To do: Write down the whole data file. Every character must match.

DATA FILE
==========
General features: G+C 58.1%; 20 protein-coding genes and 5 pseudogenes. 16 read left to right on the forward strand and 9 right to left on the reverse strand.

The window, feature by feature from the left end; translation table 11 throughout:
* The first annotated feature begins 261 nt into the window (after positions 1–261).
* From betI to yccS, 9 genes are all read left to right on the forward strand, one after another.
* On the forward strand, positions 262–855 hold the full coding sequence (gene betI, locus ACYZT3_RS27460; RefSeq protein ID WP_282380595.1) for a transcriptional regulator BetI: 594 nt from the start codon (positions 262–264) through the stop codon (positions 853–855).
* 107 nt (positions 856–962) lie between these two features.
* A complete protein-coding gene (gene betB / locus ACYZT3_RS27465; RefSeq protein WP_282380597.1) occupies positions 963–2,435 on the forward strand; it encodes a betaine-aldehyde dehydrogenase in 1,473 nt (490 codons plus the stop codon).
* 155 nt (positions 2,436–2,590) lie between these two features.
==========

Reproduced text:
General features: G+C 58.1%; 20 protein-coding genes and 5 pseudogenes. 16 read left to right on the forward strand and 9 right to left on the reverse strand.

The window, feature by feature from the left end; translation table 11 throughout:
* The first annotated feature begins 261 nt into the window (after positions 1–261).
* From betI to yccS, 9 genes are all read left to right on the forward strand, one after another.
* On the forward strand, positions 262–855 hold the full coding sequence (gene betI, locus ACYZT3_RS27460; RefSeq protein ID WP_282380595.1) for a transcriptional regulator BetI: 594 nt from the start codon (positions 262–264) through the stop codon (positions 853–855).
* 107 nt (positions 856–962) lie between these two features.
* A complete protein-coding gene (gene betB / locus ACYZT3_RS27465; RefSeq protein WP_282380597.1) occupies positions 963–2,435 on the forward strand; it encodes a betaine-aldehyde dehydrogenase in 1,473 nt (490 codons plus the stop codon).
* 155 nt (positions 2,436–2,590) lie between these two features.